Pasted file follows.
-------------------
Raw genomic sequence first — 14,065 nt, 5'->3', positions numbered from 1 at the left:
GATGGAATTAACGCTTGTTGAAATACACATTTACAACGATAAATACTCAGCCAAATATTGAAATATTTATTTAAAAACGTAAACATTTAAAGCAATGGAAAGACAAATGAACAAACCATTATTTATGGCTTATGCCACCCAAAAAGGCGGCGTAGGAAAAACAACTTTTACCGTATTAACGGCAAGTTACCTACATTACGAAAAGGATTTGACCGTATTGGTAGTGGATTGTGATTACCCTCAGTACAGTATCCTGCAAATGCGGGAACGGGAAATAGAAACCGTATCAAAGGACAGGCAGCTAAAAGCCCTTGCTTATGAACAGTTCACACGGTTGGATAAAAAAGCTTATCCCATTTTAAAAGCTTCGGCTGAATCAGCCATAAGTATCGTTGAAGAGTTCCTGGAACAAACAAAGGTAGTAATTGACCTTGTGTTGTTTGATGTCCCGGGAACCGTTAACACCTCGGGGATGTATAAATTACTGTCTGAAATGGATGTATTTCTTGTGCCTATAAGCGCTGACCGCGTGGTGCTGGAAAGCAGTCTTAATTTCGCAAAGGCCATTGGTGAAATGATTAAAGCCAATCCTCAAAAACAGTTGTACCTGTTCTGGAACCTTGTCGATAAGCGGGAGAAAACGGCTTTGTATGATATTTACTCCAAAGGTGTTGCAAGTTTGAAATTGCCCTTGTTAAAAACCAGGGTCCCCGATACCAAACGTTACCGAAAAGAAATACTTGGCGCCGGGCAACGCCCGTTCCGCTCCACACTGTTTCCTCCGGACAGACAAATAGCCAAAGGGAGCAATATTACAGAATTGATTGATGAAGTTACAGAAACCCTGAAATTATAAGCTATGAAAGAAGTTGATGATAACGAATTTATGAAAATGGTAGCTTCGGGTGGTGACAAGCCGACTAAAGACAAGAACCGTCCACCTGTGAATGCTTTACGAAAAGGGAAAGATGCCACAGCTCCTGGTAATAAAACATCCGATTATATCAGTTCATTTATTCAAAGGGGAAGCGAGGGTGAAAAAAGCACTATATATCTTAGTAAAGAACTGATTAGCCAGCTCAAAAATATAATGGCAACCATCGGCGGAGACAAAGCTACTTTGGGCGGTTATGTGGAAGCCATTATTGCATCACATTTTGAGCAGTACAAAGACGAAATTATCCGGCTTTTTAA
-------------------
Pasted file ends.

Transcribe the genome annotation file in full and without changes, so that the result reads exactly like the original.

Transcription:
Raw genomic sequence first — 14,065 nt, 5'->3', positions numbered from 1 at the left:
GATGGAATTAACGCTTGTTGAAATACACATTTACAACGATAAATACTCAGCCAAATATTGAAATATTTATTTAAAAACGTAAACATTTAAAGCAATGGAAAGACAAATGAACAAACCATTATTTATGGCTTATGCCACCCAAAAAGGCGGCGTAGGAAAAACAACTTTTACCGTATTAACGGCAAGTTACCTACATTACGAAAAGGATTTGACCGTATTGGTAGTGGATTGTGATTACCCTCAGTACAGTATCCTGCAAATGCGGGAACGGGAAATAGAAACCGTATCAAAGGACAGGCAGCTAAAAGCCCTTGCTTATGAACAGTTCACACGGTTGGATAAAAAAGCTTATCCCATTTTAAAAGCTTCGGCTGAATCAGCCATAAGTATCGTTGAAGAGTTCCTGGAACAAACAAAGGTAGTAATTGACCTTGTGTTGTTTGATGTCCCGGGAACCGTTAACACCTCGGGGATGTATAAATTACTGTCTGAAATGGATGTATTTCTTGTGCCTATAAGCGCTGACCGCGTGGTGCTGGAAAGCAGTCTTAATTTCGCAAAGGCCATTGGTGAAATGATTAAAGCCAATCCTCAAAAACAGTTGTACCTGTTCTGGAACCTTGTCGATAAGCGGGAGAAAACGGCTTTGTATGATATTTACTCCAAAGGTGTTGCAAGTTTGAAATTGCCCTTGTTAAAAACCAGGGTCCCCGATACCAAACGTTACCGAAAAGAAATACTTGGCGCCGGGCAACGCCCGTTCCGCTCCACACTGTTTCCTCCGGACAGACAAATAGCCAAAGGGAGCAATATTACAGAATTGATTGATGAAGTTACAGAAACCCTGAAATTATAAGCTATGAAAGAAGTTGATGATAACGAATTTATGAAAATGGTAGCTTCGGGTGGTGACAAGCCGACTAAAGACAAGAACCGTCCACCTGTGAATGCTTTACGAAAAGGGAAAGATGCCACAGCTCCTGGTAATAAAACATCCGATTATATCAGTTCATTTATTCAAAGGGGAAGCGAGGGTGAAAAAAGCACTATATATCTTAGTAAAGAACTGATTAGCCAGCTCAAAAATATAATGGCAACCATCGGCGGAGACAAAGCTACTTTGGGCGGTTATGTGGAAGCCATTATTGCATCACATTTTGAGCAGTACAAAGACGAAATTATCCGGCTTTTTAA